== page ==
Friday, August 22, 2008

Faansie Basson clinic report

I went to a Faansie Basson clinic yesterday and today. It was really good! Faansie is pretty laid back, yet extremely present. He is intense when necessary, but he is able to adjust his techniques and the level of pressure he places on the dog for each dog he works with. He made sure everyone understood what was going on with each dog, and he worked hard to make sure each dog's owner was truly clear about what they were doing and how they were trying to achieve their goals. I think everyone learned a lot. It was truly an enjoyable and very productive clinic!

Faansie told me all of Taz's problems can be distilled into one issue: my lack of sufficient presence. As crushing as it is to hear, Taz simply does not respect me enough to move off me. Faansie could make him move out 30 feet with just a glance, but it's a lot harder for me to get Taz to give ground. (Thus, he's tight, he slices, he's too pushy, his pace is too fast, etc., etc., etc. All the same issue. All can be solved fairly easily if I can get him to move off me.) However, he doesn't want me to run at him or yell at him or do any of the other things I've tried to do to get him to listen to me in the past that have clearly not been very effective. Instead, I need to "get in his head." He had me walk very slowly toward him, facing him full on, looking him square in the eye, and basically mean business about not accepting anything less than what I ask for. It's pretty hard for me—I'm constantly afraid I'm doing something wrong or somehow screwing him up (especially since he began his hesitation business), and that lack of confidence is undermining my authority with Taz. So I worked at it a bit, and by the end of the clinic today, I was able to get Taz to give ground by taking just a step or two toward him, and he was bending off me very nicely when I sent him. He was still slicing a bit and coming in a bit fast on the fetch, but if I apply the same pressure, we should be able to get past that. I have to be careful working on this, though, because it does put a lot of pressure on him, so I have to take breaks and do fun stuff with him, like balancing in the field, driving, etc.

In addition, as a complete aside, we solved the issue of Taz jumping around in front of me as we walk out onto the field in about twenty seconds by making him stay behind him with a feed bag slapped against his thigh. He did this every time Taz jumped ahead and Taz stopped in his tracks and scrambled back. After a few steps, I used the feedbag with the same results. Then I just needed to say "get back" and he would get back. The last time we went out today, he never even tried to get ahead of me. Um, wow.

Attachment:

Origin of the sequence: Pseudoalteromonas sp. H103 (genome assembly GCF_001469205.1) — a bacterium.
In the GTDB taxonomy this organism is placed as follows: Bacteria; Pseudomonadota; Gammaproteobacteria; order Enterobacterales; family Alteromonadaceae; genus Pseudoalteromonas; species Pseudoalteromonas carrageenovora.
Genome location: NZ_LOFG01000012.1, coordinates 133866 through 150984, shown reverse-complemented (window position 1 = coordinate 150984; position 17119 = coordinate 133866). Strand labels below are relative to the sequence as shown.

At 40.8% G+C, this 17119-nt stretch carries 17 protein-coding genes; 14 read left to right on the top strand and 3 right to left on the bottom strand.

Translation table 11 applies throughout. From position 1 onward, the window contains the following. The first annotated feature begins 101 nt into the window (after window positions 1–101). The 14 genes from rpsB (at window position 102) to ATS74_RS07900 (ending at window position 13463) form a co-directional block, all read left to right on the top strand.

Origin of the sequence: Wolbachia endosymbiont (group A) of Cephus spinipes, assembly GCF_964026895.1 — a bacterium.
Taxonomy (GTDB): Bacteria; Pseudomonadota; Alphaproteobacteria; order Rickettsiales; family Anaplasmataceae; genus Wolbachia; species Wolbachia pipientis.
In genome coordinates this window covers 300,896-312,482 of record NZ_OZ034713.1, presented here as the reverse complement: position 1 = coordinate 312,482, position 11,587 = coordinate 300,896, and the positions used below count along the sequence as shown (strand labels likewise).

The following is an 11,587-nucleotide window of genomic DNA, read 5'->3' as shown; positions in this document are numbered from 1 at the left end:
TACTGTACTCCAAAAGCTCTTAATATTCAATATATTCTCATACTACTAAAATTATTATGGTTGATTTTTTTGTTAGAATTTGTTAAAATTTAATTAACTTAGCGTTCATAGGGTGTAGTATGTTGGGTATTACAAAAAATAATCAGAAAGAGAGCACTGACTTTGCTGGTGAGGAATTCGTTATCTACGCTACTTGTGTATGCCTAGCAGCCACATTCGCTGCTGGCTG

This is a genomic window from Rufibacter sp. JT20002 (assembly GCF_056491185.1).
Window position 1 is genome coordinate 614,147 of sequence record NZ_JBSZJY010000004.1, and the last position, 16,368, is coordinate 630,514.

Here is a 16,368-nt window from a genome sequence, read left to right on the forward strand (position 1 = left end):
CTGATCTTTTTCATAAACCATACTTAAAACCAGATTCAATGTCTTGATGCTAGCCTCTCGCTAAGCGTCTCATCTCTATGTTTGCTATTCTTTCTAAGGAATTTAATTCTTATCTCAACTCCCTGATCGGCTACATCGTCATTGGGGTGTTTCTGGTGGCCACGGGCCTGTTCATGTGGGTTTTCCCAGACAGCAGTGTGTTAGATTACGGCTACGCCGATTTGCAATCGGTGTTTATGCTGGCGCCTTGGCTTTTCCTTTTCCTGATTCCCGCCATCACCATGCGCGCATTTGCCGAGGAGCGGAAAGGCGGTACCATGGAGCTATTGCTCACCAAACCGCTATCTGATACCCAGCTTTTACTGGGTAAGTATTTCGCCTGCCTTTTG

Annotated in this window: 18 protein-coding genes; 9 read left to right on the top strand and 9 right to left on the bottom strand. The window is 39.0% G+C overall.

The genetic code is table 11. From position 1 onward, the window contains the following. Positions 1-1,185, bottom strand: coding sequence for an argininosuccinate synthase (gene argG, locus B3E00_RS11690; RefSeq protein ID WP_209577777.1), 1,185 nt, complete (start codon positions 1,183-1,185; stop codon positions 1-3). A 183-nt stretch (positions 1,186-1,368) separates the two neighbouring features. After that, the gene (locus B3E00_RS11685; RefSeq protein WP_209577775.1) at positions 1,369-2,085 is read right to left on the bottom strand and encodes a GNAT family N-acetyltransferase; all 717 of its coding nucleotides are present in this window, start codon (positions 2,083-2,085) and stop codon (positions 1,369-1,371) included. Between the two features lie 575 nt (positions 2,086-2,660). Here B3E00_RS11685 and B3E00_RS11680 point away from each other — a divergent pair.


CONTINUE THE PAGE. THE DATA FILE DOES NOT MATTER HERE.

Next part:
So I'm pretty happy. He told me lots of very nice things about Taz—that he was one of the most talented dogs at the clinic, I wasn't ruining him (as I feared I was), he really liked him, and he would win trials with Taz if he had him. He also told me to be very careful about doing any kind of circling exercise with him, because he has a tendency to orbit mindlessly (I knew that, but did it anyway!), and to be careful about "get back" exercises. He thinks I should encourage Taz to learn/understand how to feel for that sort of thing on his own. Also, he told me I should stop "trying on" every approach I hear about, and stick to the one that makes the most sense to me and has the most effect on Taz. And I know he's right about that.

I finally feel like I have a plan, which is what I've been missing for a long time. Happy happy!

4 comments:

Samantha said...

That sounds like a really positive clinic Laura.

Also sounds like he was impressed with Taz. :-))

Robin French said...

Sounds like a great clinic!

Laura said...

Thanks Sam and Robin. It was a good clinic--a great clinic for me. I was not confused about anything, I left with a clear idea of what I need to do, and I am confident I can do what needs to be done. I really enjoyed the Derek clinic, but to be honest I think it may have better suited for more advanced handlers. This one was perfect for me :-)

Robin French said...

It sounded like he really whittled it down to the essential. Glad you were able to go and get so much from it!